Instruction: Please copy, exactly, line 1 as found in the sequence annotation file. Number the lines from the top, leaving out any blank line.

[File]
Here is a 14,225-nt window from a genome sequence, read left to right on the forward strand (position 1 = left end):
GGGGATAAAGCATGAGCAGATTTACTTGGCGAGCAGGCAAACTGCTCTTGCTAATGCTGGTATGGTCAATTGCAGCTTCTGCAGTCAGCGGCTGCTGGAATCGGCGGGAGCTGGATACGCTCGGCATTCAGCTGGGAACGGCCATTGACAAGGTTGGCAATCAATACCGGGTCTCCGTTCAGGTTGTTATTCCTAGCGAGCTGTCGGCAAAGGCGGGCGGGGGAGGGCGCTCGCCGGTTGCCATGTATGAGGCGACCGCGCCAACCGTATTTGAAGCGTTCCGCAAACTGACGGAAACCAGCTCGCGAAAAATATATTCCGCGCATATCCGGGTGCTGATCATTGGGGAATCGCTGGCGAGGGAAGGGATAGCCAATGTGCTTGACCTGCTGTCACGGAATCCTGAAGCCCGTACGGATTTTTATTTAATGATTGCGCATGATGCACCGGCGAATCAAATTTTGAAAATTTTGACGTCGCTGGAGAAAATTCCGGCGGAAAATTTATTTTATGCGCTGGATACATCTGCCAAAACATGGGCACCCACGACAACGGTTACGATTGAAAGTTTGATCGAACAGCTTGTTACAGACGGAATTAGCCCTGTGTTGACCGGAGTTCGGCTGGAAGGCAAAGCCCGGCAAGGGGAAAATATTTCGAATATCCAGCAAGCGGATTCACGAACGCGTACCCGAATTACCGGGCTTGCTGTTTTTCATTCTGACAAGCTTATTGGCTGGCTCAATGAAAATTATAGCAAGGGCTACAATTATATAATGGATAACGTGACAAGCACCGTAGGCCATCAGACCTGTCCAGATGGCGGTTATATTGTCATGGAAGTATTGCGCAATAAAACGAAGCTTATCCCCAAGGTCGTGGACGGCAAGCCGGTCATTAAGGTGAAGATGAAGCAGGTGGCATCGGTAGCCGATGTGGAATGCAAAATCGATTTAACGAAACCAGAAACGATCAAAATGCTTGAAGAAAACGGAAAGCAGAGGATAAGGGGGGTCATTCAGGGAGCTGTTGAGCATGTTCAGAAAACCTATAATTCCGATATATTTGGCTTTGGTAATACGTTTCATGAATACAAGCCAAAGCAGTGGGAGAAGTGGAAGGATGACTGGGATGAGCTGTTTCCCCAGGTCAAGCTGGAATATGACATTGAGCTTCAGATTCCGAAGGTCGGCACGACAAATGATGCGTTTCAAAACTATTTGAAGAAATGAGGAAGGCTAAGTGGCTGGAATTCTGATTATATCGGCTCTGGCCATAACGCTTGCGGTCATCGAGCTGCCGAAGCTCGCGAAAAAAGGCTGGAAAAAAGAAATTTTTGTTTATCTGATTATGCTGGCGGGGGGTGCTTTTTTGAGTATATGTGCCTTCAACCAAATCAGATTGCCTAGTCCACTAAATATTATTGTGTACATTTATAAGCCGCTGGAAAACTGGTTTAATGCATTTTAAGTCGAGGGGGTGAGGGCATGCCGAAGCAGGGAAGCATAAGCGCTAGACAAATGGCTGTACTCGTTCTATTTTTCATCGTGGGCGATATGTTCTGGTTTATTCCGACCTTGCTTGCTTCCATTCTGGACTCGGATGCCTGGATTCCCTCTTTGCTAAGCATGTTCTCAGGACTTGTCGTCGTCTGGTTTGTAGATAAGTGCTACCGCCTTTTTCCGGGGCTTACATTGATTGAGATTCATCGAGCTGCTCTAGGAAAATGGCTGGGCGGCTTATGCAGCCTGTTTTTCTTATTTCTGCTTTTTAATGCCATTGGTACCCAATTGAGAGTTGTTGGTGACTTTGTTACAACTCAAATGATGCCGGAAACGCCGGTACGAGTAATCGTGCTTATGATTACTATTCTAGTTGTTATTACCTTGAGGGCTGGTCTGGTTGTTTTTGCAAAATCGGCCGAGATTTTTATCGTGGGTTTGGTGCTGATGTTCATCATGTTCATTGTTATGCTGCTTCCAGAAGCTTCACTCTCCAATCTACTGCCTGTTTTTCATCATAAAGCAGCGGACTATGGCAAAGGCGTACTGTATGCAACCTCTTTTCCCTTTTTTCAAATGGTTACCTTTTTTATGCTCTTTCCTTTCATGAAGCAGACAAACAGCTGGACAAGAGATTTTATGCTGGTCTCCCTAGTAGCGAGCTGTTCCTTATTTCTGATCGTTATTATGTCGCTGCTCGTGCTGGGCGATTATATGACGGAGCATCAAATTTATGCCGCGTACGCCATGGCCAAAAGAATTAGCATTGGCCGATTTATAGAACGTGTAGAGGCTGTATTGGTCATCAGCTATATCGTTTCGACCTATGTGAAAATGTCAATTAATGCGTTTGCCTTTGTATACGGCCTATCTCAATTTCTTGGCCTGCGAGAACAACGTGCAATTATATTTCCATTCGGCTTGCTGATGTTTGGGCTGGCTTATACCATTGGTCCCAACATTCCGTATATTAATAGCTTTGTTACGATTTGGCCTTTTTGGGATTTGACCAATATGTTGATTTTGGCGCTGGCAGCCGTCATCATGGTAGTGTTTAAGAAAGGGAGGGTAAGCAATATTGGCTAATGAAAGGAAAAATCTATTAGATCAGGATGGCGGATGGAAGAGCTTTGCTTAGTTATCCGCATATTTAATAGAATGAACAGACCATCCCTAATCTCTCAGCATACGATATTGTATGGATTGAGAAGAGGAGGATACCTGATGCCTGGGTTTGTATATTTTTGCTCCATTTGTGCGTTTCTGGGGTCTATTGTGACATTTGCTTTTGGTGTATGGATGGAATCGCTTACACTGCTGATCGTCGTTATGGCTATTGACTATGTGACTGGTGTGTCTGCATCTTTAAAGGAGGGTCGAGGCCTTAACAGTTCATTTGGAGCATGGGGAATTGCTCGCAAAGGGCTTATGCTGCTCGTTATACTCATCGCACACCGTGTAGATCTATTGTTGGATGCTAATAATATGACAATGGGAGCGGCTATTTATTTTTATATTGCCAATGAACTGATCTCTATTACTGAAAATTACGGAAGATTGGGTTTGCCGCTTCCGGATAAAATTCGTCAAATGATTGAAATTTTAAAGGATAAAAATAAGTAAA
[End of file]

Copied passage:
Here is a 14,225-nt window from a genome sequence, read left to right on the forward strand (position 1 = left end):